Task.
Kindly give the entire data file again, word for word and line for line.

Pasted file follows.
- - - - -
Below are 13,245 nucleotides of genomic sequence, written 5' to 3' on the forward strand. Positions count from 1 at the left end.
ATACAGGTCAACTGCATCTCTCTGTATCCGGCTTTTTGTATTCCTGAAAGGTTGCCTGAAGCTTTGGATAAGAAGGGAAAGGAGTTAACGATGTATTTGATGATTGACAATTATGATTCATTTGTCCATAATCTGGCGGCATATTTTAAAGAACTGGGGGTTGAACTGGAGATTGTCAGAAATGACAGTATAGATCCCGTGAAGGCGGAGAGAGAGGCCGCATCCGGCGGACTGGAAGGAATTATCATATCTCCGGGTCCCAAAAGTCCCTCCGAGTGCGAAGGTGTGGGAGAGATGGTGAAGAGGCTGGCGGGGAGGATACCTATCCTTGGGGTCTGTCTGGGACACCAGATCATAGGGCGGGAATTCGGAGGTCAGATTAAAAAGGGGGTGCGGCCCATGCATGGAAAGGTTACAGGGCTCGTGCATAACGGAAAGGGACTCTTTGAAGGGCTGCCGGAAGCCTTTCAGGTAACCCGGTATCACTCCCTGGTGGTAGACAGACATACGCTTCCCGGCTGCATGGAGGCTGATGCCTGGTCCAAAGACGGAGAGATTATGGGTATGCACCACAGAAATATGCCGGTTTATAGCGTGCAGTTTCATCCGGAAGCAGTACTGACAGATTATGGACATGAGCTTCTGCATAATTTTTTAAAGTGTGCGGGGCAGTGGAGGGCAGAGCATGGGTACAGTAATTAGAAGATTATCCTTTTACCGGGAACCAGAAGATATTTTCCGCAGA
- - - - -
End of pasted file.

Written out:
Below are 13,245 nucleotides of genomic sequence, written 5' to 3' on the forward strand. Positions count from 1 at the left end.
ATACAGGTCAACTGCATCTCTCTGTATCCGGCTTTTTGTATTCCTGAAAGGTTGCCTGAAGCTTTGGATAAGAAGGGAAAGGAGTTAACGATGTATTTGATGATTGACAATTATGATTCATTTGTCCATAATCTGGCGGCATATTTTAAAGAACTGGGGGTTGAACTGGAGATTGTCAGAAATGACAGTATAGATCCCGTGAAGGCGGAGAGAGAGGCCGCATCCGGCGGACTGGAAGGAATTATCATATCTCCGGGTCCCAAAAGTCCCTCCGAGTGCGAAGGTGTGGGAGAGATGGTGAAGAGGCTGGCGGGGAGGATACCTATCCTTGGGGTCTGTCTGGGACACCAGATCATAGGGCGGGAATTCGGAGGTCAGATTAAAAAGGGGGTGCGGCCCATGCATGGAAAGGTTACAGGGCTCGTGCATAACGGAAAGGGACTCTTTGAAGGGCTGCCGGAAGCCTTTCAGGTAACCCGGTATCACTCCCTGGTGGTAGACAGACATACGCTTCCCGGCTGCATGGAGGCTGATGCCTGGTCCAAAGACGGAGAGATTATGGGTATGCACCACAGAAATATGCCGGTTTATAGCGTGCAGTTTCATCCGGAAGCAGTACTGACAGATTATGGACATGAGCTTCTGCATAATTTTTTAAAGTGTGCGGGGCAGTGGAGGGCAGAGCATGGGTACAGTAATTAGAAGATTATCCTTTTACCGGGAACCAGAAGATATTTTCCGCAGA